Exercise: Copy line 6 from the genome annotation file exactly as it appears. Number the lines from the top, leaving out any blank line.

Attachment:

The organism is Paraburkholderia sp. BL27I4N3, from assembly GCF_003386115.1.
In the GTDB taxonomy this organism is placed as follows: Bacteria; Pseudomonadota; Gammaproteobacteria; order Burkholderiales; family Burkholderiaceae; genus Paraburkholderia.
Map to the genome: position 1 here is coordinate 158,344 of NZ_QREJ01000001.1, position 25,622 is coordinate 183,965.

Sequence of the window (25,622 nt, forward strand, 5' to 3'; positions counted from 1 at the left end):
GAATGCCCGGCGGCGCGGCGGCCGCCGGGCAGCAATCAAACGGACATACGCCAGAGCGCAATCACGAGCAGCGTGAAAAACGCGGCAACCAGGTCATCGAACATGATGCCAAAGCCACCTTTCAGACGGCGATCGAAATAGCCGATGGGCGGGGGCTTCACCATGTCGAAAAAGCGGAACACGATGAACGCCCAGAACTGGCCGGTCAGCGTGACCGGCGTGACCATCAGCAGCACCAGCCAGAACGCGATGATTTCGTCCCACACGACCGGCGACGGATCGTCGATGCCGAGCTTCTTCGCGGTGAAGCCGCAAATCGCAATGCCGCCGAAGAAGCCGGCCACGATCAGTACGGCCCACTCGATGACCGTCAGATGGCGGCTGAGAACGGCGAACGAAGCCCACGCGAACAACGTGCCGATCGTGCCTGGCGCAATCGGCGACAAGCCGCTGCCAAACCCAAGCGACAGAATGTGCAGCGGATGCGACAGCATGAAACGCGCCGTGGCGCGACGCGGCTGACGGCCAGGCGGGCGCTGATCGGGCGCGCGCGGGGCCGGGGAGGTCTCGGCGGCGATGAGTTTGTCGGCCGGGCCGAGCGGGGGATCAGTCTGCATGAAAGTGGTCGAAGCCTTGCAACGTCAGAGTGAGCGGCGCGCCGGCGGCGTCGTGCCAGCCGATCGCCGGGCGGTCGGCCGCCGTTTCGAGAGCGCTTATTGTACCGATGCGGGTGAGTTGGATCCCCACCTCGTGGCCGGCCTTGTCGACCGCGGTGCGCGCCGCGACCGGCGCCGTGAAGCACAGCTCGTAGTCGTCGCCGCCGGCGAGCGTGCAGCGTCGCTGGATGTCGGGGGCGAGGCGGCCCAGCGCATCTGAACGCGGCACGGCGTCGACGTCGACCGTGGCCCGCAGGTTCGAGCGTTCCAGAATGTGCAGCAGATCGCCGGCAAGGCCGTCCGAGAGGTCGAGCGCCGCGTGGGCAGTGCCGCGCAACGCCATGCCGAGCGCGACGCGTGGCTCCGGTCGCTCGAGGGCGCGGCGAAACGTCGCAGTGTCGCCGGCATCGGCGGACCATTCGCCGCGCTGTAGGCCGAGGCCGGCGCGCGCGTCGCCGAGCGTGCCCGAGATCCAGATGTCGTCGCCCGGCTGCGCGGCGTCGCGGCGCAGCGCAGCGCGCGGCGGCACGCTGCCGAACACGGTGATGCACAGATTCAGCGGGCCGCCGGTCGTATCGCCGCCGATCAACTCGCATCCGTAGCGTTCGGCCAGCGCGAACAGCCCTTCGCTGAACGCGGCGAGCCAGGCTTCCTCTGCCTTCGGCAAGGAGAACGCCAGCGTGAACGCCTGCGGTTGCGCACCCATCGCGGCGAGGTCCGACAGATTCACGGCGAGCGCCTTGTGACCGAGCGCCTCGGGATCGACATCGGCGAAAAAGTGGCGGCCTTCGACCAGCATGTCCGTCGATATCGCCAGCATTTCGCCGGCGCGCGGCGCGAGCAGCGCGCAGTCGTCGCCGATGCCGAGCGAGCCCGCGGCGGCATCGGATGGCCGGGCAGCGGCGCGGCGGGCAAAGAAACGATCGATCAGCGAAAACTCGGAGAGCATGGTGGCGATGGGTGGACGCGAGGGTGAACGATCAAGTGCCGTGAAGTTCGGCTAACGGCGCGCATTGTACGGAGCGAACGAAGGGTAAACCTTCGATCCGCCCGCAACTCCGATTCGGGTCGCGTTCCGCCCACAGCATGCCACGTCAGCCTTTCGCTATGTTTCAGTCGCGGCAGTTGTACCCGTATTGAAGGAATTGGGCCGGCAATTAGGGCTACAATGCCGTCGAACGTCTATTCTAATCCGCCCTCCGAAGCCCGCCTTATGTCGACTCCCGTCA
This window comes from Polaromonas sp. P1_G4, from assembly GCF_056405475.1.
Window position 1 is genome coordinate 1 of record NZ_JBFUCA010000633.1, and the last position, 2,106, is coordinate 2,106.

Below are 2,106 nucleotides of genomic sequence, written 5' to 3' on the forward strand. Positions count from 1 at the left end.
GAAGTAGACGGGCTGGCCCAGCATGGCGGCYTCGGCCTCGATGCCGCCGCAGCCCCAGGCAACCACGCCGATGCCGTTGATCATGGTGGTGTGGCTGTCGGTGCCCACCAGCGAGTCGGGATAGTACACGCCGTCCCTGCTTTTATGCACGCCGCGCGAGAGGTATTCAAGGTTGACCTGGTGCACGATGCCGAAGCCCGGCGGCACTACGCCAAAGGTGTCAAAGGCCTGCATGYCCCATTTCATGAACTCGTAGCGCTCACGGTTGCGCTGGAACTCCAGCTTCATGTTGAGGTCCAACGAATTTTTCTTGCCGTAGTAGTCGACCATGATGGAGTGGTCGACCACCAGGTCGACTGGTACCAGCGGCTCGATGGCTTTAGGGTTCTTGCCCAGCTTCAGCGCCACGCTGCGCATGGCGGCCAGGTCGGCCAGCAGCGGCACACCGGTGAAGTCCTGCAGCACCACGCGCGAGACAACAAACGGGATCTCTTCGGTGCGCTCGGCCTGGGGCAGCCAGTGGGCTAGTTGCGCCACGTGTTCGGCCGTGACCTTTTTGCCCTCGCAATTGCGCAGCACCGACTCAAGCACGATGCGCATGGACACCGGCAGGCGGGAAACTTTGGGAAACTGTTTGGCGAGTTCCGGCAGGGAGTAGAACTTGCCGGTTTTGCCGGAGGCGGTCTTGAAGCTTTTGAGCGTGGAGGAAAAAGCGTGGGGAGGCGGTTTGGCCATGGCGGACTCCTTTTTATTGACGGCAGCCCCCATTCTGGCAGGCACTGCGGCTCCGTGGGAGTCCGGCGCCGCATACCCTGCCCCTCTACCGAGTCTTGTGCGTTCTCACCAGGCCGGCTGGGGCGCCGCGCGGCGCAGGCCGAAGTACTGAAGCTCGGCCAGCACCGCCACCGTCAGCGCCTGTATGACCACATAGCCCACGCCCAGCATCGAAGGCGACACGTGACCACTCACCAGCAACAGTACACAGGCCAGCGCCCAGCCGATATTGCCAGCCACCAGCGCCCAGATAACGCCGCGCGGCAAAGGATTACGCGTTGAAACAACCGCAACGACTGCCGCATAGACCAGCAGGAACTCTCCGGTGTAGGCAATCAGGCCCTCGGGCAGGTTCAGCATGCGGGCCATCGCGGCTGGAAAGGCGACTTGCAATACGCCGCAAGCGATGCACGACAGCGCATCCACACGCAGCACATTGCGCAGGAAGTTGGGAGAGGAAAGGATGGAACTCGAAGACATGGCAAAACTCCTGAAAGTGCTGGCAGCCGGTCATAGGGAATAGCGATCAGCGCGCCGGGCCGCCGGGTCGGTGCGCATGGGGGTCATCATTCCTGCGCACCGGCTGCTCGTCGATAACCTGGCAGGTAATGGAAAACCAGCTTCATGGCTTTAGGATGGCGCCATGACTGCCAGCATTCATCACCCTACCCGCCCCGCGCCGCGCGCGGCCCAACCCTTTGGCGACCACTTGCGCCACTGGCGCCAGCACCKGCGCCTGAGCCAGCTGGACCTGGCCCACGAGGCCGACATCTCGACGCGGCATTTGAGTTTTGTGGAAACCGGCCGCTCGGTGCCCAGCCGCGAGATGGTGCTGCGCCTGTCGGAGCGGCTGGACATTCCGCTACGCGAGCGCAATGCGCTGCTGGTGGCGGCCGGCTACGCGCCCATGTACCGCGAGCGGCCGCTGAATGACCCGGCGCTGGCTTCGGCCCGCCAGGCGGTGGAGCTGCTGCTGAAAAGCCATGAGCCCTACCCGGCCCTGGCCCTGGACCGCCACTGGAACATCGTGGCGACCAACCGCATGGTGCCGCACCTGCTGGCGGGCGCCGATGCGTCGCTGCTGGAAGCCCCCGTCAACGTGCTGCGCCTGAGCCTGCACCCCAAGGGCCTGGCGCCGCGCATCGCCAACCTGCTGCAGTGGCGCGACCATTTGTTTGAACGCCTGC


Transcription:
This window comes from Polaromonas sp. P1_G4, from assembly GCF_056405475.1.